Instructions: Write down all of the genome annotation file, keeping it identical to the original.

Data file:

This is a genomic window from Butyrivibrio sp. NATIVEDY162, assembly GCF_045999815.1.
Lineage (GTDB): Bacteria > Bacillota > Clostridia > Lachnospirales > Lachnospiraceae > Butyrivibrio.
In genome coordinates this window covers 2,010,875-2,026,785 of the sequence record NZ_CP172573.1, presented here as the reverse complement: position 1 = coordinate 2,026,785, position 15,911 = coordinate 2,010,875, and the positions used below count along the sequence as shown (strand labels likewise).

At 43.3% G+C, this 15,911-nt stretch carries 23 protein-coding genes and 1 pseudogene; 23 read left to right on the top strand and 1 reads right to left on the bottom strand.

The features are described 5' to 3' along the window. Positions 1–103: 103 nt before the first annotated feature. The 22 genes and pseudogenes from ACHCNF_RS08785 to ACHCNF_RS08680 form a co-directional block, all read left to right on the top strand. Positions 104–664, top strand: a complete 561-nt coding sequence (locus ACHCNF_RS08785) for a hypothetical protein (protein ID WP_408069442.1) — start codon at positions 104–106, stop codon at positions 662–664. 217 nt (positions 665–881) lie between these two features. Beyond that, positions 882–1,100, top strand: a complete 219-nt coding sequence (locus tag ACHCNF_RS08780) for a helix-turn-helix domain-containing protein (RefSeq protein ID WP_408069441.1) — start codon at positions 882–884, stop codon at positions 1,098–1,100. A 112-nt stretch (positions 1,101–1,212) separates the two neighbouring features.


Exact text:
This is a genomic window from Butyrivibrio sp. NATIVEDY162, assembly GCF_045999815.1.
Lineage (GTDB): Bacteria > Bacillota > Clostridia > Lachnospirales > Lachnospiraceae > Butyrivibrio.
In genome coordinates this window covers 2,010,875-2,026,785 of the sequence record NZ_CP172573.1, presented here as the reverse complement: position 1 = coordinate 2,026,785, position 15,911 = coordinate 2,010,875, and the positions used below count along the sequence as shown (strand labels likewise).

At 43.3% G+C, this 15,911-nt stretch carries 23 protein-coding genes and 1 pseudogene; 23 read left to right on the top strand and 1 reads right to left on the bottom strand.

The features are described 5' to 3' along the window. Positions 1–103: 103 nt before the first annotated feature. The 22 genes and pseudogenes from ACHCNF_RS08785 to ACHCNF_RS08680 form a co-directional block, all read left to right on the top strand. Positions 104–664, top strand: a complete 561-nt coding sequence (locus ACHCNF_RS08785) for a hypothetical protein (protein ID WP_408069442.1) — start codon at positions 104–106, stop codon at positions 662–664. 217 nt (positions 665–881) lie between these two features. Beyond that, positions 882–1,100, top strand: a complete 219-nt coding sequence (locus tag ACHCNF_RS08780) for a helix-turn-helix domain-containing protein (RefSeq protein ID WP_408069441.1) — start codon at positions 882–884, stop codon at positions 1,098–1,100. A 112-nt stretch (positions 1,101–1,212) separates the two neighbouring features.